Human Vascular Translation Research Center (HVTRC)
The development of vascular endothelial dysfunction and adverse vascular remodeling have been demonstrated to be proximal steps in the ultimate development of clinical manifestations of atherosclerotic diseases, including acute coronary syndromes, strokes, and peripheral arterial disease. Detection of vascular endothelial dysfunction and adverse vascular remodeling by imaging technology available through Human Vascular Translational Research Center (HVTRC) at the Medical College of Wisconsin has been demonstrated to predict adverse cardiovascular risk. The HVTRC is a core laboratory of MCW’s Clinical Translational Research Institute (CTSI) and is available as a resource to all those with a faculty appointment at MCW or the CTSI. Modalities available for assessment of vascular health and common measurements available through the HVTRC include:
High Frequency and Resolution Vascular Ultrasound
Brachial Artery Reactivity Testing
Carotid Intima-Medial Thickness
Digitally Automated Venous Plethysmography
Limb (forearm, lower extremity) Blood Flow
Measurements of pulse wave amplitude during reactive hyperemia
Digitally Automated Peripheral
Tonometry for Measurements of Vascular Stiffness
Pulse Wave Velocity
- To investigate the mechanisms behind the development of vascular endothelial dysfunction and adverse vascular remodeling in humans with and without atherosclerotic disease. This includes small clinical trials evaluating the effect non-pharmacological and pharmacological interventions on these measurements.
- To encourage and foster collaborative research projects between Departments at the Medical College of Wisconsin that focus on vascular function.
Current research projects reflect these two missions. Current projects include investigations into the role of mitochondrial function in the development of vascular endothelial dysfunction and the protective effects of exercise on endothelial dysfunction. Collaborative relationships between the HVTRC and the Departments of Surgery, Medicine, and Pediatrics have lead to novel projects involving the assessments of endothelial function in children with diabetes, postmenopausal women and hypertensive adults. Other populations of interest include those with coronary artery disease and peripheral arterial disease. A list of currently active protocols and a sample of recent publications is included below.
Full time technicians trained in these modalities acquire and analyze all of the data, and also offer aid in the analysis and interpretation of data acquired. The HVTRC operates in conjunction with the Adult Translational Research Unit.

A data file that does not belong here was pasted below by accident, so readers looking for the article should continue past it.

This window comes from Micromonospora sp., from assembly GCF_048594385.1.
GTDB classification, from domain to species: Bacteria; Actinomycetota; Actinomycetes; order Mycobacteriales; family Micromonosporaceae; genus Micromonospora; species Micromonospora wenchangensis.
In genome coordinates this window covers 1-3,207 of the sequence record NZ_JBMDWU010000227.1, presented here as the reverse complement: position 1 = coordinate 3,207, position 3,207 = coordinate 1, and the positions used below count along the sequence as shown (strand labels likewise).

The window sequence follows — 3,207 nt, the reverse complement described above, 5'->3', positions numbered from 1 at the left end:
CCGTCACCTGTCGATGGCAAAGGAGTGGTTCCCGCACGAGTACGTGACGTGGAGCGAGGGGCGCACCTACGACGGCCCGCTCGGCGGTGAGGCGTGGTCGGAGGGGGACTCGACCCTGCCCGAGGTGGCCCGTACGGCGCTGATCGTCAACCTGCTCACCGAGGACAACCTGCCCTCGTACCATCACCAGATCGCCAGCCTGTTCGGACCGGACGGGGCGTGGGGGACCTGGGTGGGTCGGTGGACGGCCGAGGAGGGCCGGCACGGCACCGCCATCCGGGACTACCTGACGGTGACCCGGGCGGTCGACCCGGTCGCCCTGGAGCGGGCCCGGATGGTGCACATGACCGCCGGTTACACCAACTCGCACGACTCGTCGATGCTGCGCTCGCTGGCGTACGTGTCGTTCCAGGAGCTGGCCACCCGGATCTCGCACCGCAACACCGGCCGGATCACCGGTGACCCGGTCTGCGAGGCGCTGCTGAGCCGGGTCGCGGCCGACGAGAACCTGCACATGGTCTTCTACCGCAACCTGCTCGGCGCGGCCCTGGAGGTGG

Current Active Protocols
- The Importance of Mitochondrial Dysfunction to the Development of Endothelial Dysfunction in Humans with Type II Diabetes. PI: Michael Widlansky, MD, MPH (Cardiology)
- The Protective Effect of Exercise Against Vascular Endothelial Dysfunction During Oral Glucose and High Fat Load. PI: David Gutterman, MD (Cardiology)
- Folic Acid Treatment in Female Ballet Dancers with Triad/Tetrad Characteristics. PI: Anne Hoch, DO (Orthopedic Surgery)
- The effect of metformin and glipizide on endothelial and mitochondrial function in Type II Diabetics. PI: Michael Widlansky, MD, MPH (Cardiology)
- A pilot study to explore associations between longitudinal visual and verbal memory and body fat distribution, vascular, genetic and inflammatory markers in postmenopausal women. PI: Diane Kerwin, MD (Geriatrics)
- Prevalence of Endothelial Dysfunction, Increased Carotid Artery Intima-Media Thickness, and Biomarkers of Vascular Inflammation in Pre-Adolescents with Type-1 Diabetes Mellitus. PI: Ramin Alemzadeh, MD (Pediatric Endocrinology)
- Cardiac Magnetic Resonance Imaging (cMRI) Assessment of Early Atherosclerosis in Pediatric Patients with Type 1 Diabetes Mellitus, Type II Diabetes Mellitus, and Metabolic Syndrome. PI: Margaret Samyn, MD (Pediatric Cardiology)
- Zeni HA, Dempsey RL, Carrera GF, Wilson CR, Chen EH, Barnabei VM, Sandford PR, Ryan TA, Gutterman DD. Is there an association between athletic amenorrhea and endothelial cell dysfunction? Med Sci Sports Exerc 2003 March; 35(3): 377-83.
- Jurva JW, Phillips SA, Syed AQ, Syed AY, Pitt S, Weaver A, Gutterman DD. The effect of exertional hypertension evoked by weight lifting on vascular endothelial function. J Am Coll Cardiol 2006 August 1; 48(3): 588-9
- Phillips SA, Jurva JW, Syed AQ, Syed AQ, Kulinski JP, Pleuss J, Hoffmann RG, Gutterman DD. Benefit of low-fat over low-carbohydrate diet on endothelial health in obesity. Hypertension 2008 February; 51(2): 376-82.
We encourage those interested in human vascular research in novel populations to contact Michael Widlansky, MD, MPH, HVTRC Director, at firstname.lastname@example.org.